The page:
And when I – gasp – actually somewhat stupidly answered my GP’s: “How many alcohol units do you consume a week?” question honestly (who does that?!), her raised eyebrow and stern warning about the health impacts of alcohol were enough to see me abstain, and fast.

dry spell, alcohol issues, New Year's Eve

So, instead of using alcohol as a crutch to unwind, I’m now exercising my arse off even more than I did before and I’m giving mindfulness and meditation a red-hot go.

My new Sunday-Thursday alcohol ban is also saving me lots of unwanted calories and so I’ve already lost weight as a result.

What’s more, I feel empowered and strong and quite proud of my dry-spell efforts, even if – yes – I did give in to a glass of Moet at Christmas, as you do.

I’ll never completely give up the demon drink, but I really need to take stock of my drinking so I’m still around to see my children’s children. What’s more, I’ve only really grasped, at 40, the importance of living your best life.

So, for now, it’s learning to temper my short-temper when family and friends around me are still partying like it’s 1999 and striving to love my mineral water, with a twist of lemon.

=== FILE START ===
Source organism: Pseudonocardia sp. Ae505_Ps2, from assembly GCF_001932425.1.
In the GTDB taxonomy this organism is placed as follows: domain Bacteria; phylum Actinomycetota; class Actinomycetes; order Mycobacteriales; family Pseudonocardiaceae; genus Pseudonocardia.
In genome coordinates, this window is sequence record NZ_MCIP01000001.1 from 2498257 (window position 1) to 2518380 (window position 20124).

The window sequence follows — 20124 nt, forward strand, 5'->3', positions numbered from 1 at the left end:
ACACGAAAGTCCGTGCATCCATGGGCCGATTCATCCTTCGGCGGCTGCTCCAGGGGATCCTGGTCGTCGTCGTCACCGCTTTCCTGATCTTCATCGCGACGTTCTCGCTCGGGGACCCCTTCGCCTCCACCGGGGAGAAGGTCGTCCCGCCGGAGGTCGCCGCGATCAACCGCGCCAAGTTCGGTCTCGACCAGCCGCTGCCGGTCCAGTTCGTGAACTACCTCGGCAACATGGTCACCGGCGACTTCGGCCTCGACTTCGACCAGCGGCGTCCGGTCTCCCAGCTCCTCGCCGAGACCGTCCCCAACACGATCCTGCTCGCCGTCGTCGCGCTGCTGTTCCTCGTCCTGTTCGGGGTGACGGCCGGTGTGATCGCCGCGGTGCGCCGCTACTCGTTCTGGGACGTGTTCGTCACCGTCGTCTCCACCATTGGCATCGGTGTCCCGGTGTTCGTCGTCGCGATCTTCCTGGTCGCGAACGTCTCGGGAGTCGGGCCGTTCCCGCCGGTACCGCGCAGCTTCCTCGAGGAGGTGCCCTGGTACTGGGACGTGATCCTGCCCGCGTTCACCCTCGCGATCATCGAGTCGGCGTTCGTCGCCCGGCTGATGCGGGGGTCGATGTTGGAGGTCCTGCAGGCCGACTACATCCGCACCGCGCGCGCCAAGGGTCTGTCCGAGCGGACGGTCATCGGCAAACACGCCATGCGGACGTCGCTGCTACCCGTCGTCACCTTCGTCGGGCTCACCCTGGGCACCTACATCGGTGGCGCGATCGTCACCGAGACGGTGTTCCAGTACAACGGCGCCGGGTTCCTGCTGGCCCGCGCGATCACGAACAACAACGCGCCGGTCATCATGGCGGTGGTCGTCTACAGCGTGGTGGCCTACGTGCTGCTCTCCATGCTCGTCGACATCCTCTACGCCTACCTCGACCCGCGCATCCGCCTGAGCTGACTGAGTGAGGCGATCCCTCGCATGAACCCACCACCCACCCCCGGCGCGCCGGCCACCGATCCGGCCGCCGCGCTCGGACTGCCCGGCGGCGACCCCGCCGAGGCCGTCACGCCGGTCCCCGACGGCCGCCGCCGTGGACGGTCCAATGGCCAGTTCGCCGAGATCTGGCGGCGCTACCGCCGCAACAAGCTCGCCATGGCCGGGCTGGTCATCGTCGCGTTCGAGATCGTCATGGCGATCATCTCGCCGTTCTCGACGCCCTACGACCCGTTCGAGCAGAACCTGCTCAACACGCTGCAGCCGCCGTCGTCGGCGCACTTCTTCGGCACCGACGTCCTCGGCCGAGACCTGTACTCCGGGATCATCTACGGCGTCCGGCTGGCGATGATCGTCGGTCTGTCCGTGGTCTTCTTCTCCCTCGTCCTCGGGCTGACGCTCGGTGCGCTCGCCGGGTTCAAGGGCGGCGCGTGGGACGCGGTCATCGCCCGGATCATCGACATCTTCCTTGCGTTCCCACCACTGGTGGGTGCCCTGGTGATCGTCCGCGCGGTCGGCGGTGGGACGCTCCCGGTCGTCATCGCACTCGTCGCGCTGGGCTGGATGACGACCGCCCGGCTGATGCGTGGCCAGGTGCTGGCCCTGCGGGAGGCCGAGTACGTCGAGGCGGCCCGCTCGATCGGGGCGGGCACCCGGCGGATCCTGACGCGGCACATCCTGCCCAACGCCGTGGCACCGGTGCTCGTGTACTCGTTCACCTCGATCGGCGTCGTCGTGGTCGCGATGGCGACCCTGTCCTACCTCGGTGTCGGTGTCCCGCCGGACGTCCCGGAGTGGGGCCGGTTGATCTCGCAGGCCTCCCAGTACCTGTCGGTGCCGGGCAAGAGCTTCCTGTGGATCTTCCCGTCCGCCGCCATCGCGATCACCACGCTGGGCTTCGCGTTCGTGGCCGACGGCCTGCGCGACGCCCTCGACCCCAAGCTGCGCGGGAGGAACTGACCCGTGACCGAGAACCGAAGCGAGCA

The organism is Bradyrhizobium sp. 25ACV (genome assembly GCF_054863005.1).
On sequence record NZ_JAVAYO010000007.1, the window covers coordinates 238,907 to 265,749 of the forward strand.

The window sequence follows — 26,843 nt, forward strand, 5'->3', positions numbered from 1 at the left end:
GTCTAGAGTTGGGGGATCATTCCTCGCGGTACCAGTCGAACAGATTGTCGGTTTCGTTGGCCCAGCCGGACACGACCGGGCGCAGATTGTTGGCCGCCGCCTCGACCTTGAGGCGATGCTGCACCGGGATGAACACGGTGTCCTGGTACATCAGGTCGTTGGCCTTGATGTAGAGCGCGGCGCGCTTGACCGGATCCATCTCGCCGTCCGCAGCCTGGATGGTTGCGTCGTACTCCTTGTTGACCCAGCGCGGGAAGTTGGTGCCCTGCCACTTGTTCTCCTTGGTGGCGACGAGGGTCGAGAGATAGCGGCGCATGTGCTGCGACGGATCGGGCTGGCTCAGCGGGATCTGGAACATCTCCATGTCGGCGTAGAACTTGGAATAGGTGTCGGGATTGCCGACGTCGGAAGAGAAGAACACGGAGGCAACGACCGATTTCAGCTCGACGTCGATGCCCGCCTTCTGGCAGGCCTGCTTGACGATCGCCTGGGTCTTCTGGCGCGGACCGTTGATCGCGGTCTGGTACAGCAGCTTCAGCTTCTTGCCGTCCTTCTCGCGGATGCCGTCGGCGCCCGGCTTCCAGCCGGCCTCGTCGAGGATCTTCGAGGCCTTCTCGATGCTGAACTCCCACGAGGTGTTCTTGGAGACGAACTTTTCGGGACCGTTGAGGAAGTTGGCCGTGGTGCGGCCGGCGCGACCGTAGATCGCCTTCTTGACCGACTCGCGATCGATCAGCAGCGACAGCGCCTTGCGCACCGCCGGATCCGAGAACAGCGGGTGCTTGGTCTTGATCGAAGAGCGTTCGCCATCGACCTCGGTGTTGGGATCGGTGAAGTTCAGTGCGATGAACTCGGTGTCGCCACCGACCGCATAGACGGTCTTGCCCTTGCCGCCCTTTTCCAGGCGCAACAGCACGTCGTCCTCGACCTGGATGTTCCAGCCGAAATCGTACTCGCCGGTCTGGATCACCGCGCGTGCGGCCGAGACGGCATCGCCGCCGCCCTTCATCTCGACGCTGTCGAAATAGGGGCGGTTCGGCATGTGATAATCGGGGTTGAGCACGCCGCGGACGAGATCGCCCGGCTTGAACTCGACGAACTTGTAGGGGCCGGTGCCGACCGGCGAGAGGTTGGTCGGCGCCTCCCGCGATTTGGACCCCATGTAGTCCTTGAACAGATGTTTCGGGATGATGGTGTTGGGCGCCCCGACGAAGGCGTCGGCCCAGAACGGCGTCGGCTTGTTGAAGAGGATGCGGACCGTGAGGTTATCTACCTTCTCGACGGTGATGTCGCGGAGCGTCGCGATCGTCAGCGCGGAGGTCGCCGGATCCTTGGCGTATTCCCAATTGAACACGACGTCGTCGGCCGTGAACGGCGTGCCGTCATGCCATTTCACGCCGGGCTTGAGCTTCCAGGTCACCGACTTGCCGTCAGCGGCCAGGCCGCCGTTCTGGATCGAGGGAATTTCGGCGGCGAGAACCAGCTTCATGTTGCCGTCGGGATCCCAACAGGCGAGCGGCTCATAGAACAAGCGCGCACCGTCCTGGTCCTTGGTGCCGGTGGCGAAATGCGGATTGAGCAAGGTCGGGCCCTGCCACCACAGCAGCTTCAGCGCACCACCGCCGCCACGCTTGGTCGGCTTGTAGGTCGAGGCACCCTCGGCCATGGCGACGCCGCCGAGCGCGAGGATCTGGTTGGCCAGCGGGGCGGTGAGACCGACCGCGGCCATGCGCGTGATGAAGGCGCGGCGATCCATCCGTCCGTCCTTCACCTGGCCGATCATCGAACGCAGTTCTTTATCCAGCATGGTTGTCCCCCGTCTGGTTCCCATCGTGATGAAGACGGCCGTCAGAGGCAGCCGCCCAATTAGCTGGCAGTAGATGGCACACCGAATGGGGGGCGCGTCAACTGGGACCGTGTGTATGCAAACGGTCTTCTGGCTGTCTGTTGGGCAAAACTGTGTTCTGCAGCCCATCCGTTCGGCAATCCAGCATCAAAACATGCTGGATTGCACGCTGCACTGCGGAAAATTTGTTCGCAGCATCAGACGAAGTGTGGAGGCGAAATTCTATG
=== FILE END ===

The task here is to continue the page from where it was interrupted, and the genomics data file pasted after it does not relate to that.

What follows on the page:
What do you think? Have you ever cut down on alcohol during the silly season? Any tips?

Main image via; secondary image via and final image via

How To Calculate The Alcohol Content In Cocktails

Keeping track of how much alcohol you are drinking can be a bit tricky when you are out and about having a good time. Pubs and clubs have measured serves which makes things a bit easier, but what about home made cocktails like the recipes we regularly supply our readers?

A good rule of thumb is that the body absorbs 7-12 ml of alcohol per hour. A standard drink in Australia is considered to be 10 gms or about 12.5mls of alcohol. So, depending on various factors a standard drink per hour should keep you relatively sober. Please be aware though, that the more alcohol you consume the harder it is for your body to absorb. The first drink you have should be absorbed into your body in about an hour, but the second will take longer. It’s all science related and not an exact science at that!

Now, the type of factors which affect alcohol absorption include the following:

  • How fast you drink
  • The amount of food in your stomach